ML Platform Meetup: Infra for Contextual Bandits and Reinforcement Learning
Infrastructure for Contextual Bandits and Reinforcement Learning — theme of the ML Platform meetup hosted at Netflix, Los Gatos on Sep 12, 2019.
Contextual and Multi-armed Bandits enable faster and adaptive alternatives to traditional A/B Testing. They enable rapid learning and better decision-making for product rollouts. Broadly speaking, these approaches can be seen as a stepping stone to full-on Reinforcement Learning (RL) with closed-loop, on-policy evaluation and model objectives tied to reward functions. At Netflix, we are running several such experiments. For example, one set of experiments is focussed on personalizing our artwork assets to quickly select and leverage the “winning” images for a title we recommend to our members.
As with other traditional machine learning and deep learning paths, a lot of what the core algorithms can do depends upon the support they get from the surrounding infrastructure and the tooling that the ML platform provides. Given the infrastructure space for RL approaches is still relatively nascent, we wanted to understand what others in the community are doing in this space.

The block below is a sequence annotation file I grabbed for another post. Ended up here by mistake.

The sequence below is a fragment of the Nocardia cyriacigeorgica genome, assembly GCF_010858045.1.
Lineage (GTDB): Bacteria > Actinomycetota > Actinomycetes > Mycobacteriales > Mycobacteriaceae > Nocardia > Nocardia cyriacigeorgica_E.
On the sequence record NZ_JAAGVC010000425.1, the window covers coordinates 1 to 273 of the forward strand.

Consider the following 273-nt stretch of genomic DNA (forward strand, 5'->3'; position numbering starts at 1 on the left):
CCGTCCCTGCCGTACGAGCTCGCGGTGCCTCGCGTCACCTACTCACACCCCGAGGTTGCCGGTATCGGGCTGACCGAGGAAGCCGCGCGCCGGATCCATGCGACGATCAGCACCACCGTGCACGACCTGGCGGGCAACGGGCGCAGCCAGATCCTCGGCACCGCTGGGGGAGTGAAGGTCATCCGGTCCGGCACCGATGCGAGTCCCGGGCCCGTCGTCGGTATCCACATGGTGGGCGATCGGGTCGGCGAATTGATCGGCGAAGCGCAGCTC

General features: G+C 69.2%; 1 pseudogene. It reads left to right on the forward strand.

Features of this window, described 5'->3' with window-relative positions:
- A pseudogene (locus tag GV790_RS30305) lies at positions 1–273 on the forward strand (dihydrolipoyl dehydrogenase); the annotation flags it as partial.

This was the motivation for the meetup’s theme. It featured three relevant talks from LinkedIn, Netflix and Facebook, and a platform architecture overview talk from first time participant Dropbox.
After a brief introduction on the theme and motivation of its choice, the talks were kicked off by Kinjal Basu from LinkedIn who talked about Online Parameter Selection for Web-Based Ranking via Bayesian Optimization. In this talk, Kinjal used the example of the LinkedIn Feed, to demonstrate how they use bandit algorithms to solve for the optimal parameter selection problem efficiently.
He started by laying out some of the challenges around inefficiencies of engineering time when manually optimizing for weights/parameters in their business objective functions. The key insight was that by assuming a latent Gaussian Process (GP) prior on the key business metric actions like viral engagement, job applications, etc., they were able to reframe the problem as a straight-forward black-box optimization problem. This allowed them to use BayesOpt techniques to solve this problem.